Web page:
Profiling the intellectually brilliant Hannibal Lecter was key to the capture of a serial killer in Silence of the Lambs. Getting inside the ‘collective’ minds of state actors, and state-sponsored attackers engaged in computer network exploitation of U.S.-based companies, is proving to be equally, if not more, challenging, particularly as today’s actors, their motivations, and ultimately their targets, continue to change.
Visualize this: Cyber soldiers from the People’s Liberation Army, the military arm of the People’s Republic of China, report to work, sit down at their computer, and are presented with tasks for the day. Provided with a list of IP addresses, they begin to scan the Internet and search for specific vulnerabilities and look for opportunities for compromise. These line soldiers may never know the actual target or purpose for their daily work. Some units may focus on the theft of data from cleared defense contractors, financial information, or information on a major merger and acquisition. Regardless, these state-sponsored attacks are meant to provide the host country with a political, social, or economic advantage over the United States.
Even though we have seen massive data breaches in the healthcare industry, they continue to be soft targets, with incredible stashes of personal data and digital records. All of which can be monetized particularly if intellectual assets, patents, drug trial research, or equipment development data are compromised.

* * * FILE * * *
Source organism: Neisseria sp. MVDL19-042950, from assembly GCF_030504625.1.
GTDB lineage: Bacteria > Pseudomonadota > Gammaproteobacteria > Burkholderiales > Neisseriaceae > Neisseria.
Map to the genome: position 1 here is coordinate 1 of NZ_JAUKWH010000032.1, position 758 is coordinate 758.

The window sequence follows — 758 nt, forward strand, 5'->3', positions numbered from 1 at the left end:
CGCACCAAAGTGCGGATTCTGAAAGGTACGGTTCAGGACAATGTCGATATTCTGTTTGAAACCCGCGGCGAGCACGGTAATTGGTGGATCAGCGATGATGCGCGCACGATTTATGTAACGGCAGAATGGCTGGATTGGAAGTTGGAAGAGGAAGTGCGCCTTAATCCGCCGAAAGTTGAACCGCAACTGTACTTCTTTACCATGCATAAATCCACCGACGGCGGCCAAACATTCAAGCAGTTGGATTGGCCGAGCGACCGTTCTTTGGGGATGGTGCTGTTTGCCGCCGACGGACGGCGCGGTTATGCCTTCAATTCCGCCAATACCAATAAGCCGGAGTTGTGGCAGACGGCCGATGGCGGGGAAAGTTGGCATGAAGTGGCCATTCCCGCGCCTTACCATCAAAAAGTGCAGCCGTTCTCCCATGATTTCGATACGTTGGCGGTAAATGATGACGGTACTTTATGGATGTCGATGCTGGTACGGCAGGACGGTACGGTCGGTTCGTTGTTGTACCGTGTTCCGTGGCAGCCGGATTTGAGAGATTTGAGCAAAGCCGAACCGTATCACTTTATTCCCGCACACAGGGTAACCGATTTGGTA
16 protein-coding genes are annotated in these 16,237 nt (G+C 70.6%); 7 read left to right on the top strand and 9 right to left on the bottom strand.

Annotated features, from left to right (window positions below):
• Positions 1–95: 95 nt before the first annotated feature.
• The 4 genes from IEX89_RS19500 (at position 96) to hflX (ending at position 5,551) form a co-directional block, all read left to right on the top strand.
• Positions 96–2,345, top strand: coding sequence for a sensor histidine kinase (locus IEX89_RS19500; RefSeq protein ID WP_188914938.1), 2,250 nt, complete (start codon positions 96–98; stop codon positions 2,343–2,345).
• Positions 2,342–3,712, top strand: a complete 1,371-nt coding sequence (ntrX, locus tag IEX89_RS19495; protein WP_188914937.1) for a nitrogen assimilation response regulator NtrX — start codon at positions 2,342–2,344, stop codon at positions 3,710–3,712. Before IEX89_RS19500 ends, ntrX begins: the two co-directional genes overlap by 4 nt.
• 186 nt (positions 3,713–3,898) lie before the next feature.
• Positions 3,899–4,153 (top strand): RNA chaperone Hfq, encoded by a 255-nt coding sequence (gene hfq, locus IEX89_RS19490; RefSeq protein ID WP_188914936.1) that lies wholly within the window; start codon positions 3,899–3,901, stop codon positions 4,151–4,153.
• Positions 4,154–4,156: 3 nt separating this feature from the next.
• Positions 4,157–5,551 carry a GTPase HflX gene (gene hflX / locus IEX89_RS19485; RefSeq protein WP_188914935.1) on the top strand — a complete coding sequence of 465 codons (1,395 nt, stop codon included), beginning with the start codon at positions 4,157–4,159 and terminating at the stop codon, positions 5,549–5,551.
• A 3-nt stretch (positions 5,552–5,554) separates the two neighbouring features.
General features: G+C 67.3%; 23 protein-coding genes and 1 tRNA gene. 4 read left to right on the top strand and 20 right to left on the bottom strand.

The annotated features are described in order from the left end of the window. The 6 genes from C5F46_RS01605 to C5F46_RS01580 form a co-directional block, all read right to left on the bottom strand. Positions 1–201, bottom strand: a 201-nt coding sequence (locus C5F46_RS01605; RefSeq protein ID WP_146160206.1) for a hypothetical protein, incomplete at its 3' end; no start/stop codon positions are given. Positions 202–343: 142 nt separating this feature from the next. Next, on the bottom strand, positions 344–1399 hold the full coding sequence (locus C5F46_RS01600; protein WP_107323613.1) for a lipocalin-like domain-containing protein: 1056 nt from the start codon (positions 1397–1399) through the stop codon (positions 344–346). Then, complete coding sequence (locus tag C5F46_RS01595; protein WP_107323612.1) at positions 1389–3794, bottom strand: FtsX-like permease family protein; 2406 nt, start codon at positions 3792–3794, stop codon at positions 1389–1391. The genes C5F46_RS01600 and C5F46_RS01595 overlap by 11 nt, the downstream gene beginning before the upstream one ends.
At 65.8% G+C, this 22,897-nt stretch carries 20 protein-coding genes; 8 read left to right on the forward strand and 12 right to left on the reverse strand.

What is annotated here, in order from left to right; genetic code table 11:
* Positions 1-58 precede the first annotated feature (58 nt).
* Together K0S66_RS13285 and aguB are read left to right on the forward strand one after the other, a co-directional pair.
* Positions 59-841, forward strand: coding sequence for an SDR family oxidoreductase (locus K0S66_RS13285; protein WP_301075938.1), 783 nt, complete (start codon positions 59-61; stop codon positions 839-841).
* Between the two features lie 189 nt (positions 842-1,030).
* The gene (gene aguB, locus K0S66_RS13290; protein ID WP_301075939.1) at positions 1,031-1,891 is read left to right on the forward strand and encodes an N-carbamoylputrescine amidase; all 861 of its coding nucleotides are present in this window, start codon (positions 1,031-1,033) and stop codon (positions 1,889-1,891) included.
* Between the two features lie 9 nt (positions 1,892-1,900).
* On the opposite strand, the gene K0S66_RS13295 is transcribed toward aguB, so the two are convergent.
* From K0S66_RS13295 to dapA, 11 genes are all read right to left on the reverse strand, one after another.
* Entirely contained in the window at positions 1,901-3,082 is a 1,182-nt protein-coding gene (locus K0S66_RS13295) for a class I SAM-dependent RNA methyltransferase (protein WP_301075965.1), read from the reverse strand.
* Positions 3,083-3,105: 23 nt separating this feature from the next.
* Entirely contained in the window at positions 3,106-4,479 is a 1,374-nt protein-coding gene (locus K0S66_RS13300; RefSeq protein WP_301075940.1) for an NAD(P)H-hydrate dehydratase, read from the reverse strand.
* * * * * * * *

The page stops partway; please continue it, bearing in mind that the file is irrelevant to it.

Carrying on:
Why would a nation-state target the healthcare industry? Although banks and financial institutions, technology companies, retailers, defense firms, even law firms may seem like more obvious pathways to treasures, the real purpose may be to capitalize on a target with easy access and weak defenses.
Gaining entry and establishing a foothold into the network of a healthcare provider may serve as a possible “testing” ground for the actor’s tools, techniques, and procedures. Once perfected, the actor may maintain the foothold and launch attacks against other sectors with obfuscation and anonymity enhanced by the use of the healthcare provider’s internal network.
In addition, financially motivated individual hackers or loosely affiliated criminal groups may “piggyback” off of the vulnerabilities identified and exploited by state-sponsored actors, thereby creating a “dirty pond” environment. This scenario creates havoc for those seeking to attribute the attack and ultimately determine what was stolen and why.
Preparation is our best defense. Organizations with a lack of effective controls become easy targets for both state-sponsored and criminal attacks. The motivation for these attacks may be as simple as opportunism. Those organizations that are best prepared for the inevitable attack are the ones that will quickly return to regular business operations.